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|Title:||Co-translational integration of the light harvesting complex II and its associated pigments into polymeric membranes||Authors:||Zapf, Thomas||Keywords:||DRNTU::Science::Biological sciences::Biochemistry
DRNTU::Science::Biological sciences::Molecular biology
|Issue Date:||2016||Source:||Zapf, T. (2016). Co-translational integration of the light harvesting complex II and its associated pigments into polymeric membranes. Doctoral thesis, Nanyang Technological University, Singapore.||Abstract:||One of nature’s most effective evolutionary concepts is to harvest and dissipate solar energy through the major light harvesting complex II (LHCII). This protein with its associated pigments is the main solar energy collector in higher plants. Our aim is to combine LHCII-pigment complexes with stable and highly controllable polymer-based membrane systems for future technological applications. We produced LHCII using wheat germ extract-based cell-free protein synthesis and show through Surface Plasmon Resonance (SPR,) Transmission Electron Microscopy (TEM) and Western blot the successful integration of LHCII and its pigments into polymersomic vesicles, called polymersomes. We further demonstrate by digestion assays an unidirectionality of LHCII insertion. Centrifugal microfiltration in means of polymersome purification as well as the development of a novel silica nanoparticles based purification method are further presented in this work. A silica nanoparticle based purification method was developed and optimized to meet our need of increased purification and harvesting efficiency of proteopolymersomes out of the crude cell-free lysate environment. Proper purification of synthesized proteopolymersomes was essential for further usage and subsequent characterization and analysis. Surface-modified silica nanoparticles with an antibody targeting the material of the polymer were able to bind and immunoprecipitate polymersomes and proteins by centrifugation. Analysis suggests that both purification methods did not compromise the polymersomic structure, nor their ability to retain integrated membrane protein. Comparison showed that immunoprecipitation was able to produce proteopolymersomes of greater purity and yield. Fluorescence measurements of purified proteopolymersomes indicate successful binding of pigments to the proteins within this new environment. Surface Plasmon Resonance after cell-free synthesis on tethered polymer membranes indicates that LHCII is able to integrate functionally into planar bilayers. Surface Plasmon enhanced Fluorescence Spectroscopy reveals energy transfer from Chl b to Chl a which strongly suggests a native folding of the protein. Regeneration experiments showed that pigments harmed in their function through surface plasmon induced bleaching can be exchanged through incubation with fresh pigment solution.||URI:||https://hdl.handle.net/10356/65967||DOI:||10.32657/10356/65967||Fulltext Permission:||open||Fulltext Availability:||With Fulltext|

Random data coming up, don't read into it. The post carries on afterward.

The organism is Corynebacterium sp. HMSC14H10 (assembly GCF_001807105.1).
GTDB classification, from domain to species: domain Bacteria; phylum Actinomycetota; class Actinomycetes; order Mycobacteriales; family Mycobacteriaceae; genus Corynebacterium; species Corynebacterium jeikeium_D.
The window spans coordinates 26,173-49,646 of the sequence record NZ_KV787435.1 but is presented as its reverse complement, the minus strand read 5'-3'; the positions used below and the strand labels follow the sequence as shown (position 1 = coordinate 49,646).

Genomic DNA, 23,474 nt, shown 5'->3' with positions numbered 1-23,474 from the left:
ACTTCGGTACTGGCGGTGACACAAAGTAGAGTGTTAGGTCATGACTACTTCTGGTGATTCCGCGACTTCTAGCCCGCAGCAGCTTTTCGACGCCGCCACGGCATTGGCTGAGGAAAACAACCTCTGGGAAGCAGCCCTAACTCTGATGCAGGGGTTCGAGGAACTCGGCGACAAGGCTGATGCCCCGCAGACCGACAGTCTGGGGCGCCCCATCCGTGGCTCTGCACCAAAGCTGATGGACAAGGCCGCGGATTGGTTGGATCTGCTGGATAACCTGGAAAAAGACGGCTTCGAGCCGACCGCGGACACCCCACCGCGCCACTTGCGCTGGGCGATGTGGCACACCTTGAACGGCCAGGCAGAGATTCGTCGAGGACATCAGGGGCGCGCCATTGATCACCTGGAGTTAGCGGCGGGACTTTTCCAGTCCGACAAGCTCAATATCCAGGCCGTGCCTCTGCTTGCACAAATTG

|Appears in Collections:||SBS Theses|
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